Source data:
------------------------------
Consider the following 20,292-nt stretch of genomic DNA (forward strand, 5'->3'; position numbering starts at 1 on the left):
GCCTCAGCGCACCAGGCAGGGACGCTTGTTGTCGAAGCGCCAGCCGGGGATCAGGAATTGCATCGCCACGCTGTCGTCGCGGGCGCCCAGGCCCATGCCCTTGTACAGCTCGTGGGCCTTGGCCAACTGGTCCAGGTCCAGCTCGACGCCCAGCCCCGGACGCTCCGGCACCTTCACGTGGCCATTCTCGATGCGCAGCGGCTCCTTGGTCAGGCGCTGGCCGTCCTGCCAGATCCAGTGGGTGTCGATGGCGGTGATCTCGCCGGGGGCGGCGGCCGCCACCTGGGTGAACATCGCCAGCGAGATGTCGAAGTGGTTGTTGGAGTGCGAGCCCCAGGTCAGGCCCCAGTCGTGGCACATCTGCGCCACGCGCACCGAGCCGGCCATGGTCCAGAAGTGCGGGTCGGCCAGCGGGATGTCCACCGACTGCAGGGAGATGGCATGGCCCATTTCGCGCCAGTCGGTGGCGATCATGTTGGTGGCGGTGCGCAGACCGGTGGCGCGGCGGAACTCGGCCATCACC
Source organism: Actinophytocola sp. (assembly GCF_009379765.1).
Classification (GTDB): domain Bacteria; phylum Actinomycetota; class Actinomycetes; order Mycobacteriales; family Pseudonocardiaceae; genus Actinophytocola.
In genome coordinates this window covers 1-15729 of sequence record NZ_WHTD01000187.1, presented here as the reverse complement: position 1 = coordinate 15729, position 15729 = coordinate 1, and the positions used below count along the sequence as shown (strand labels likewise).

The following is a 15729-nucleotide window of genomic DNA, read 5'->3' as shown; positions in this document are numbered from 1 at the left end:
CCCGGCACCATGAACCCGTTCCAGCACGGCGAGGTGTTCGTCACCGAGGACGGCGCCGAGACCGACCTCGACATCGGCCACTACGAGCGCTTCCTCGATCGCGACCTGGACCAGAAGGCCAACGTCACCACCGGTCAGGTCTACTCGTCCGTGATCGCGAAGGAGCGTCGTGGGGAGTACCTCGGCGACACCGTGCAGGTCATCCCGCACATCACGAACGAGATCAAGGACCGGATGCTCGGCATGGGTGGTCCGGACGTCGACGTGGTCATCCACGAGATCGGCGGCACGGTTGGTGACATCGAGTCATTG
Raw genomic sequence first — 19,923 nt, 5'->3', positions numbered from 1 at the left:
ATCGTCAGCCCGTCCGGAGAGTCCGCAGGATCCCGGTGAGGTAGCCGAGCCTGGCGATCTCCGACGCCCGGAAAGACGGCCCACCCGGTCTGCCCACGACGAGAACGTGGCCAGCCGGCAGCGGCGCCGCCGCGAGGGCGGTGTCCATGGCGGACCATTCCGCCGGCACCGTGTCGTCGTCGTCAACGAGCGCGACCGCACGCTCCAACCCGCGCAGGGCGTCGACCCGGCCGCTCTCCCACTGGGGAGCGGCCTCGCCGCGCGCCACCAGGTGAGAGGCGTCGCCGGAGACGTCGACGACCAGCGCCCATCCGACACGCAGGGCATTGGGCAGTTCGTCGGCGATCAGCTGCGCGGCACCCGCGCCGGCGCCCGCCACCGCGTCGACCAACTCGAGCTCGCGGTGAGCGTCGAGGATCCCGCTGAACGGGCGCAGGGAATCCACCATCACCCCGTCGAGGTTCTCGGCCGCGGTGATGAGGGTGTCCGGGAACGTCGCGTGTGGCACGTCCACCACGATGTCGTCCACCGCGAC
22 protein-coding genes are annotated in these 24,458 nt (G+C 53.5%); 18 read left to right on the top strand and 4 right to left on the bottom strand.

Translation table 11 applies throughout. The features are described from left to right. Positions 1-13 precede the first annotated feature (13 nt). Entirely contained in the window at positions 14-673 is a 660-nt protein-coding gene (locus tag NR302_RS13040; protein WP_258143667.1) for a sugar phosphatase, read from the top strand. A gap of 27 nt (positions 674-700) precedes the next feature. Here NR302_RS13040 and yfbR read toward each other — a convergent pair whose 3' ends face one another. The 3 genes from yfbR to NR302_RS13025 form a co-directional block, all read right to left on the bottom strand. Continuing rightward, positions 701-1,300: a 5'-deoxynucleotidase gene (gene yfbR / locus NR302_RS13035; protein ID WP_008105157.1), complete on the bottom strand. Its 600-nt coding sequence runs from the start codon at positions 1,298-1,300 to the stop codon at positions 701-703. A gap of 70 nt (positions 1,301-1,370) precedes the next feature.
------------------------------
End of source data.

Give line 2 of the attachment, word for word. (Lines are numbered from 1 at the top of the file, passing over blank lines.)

GCCTCAGCGCACCAGGCAGGGACGCTTGTTGTCGAAGCGCCAGCCGGGGATCAGGAATTGCATCGCCACGCTGTCGTCGCGGGCGCCCAGGCCCATGCCCTTGTACAGCTCGTGGGCCTTGGCCAACTGGTCCAGGTCCAGCTCGACGCCCAGCCCCGGACGCTCCGGCACCTTCACGTGGCCATTCTCGATGCGCAGCGGCTCCTTGGTCAGGCGCTGGCCGTCCTGCCAGATCCAGTGGGTGTCGATGGCGGTGATCTCGCCGGGGGCGGCGGCCGCCACCTGGGTGAACATCGCCAGCGAGATGTCGAAGTGGTTGTTGGAGTGCGAGCCCCAGGTCAGGCCCCAGTCGTGGCACATCTGCGCCACGCGCACCGAGCCGGCCATGGTCCAGAAGTGCGGGTCGGCCAGCGGGATGTCCACCGACTGCAGGGAGATGGCATGGCCCATTTCGCGCCAGTCGGTGGCGATCATGTTGGTGGCGGTGCGCAGACCGGTGGCGCGGCGGAACTCGGCCATCACC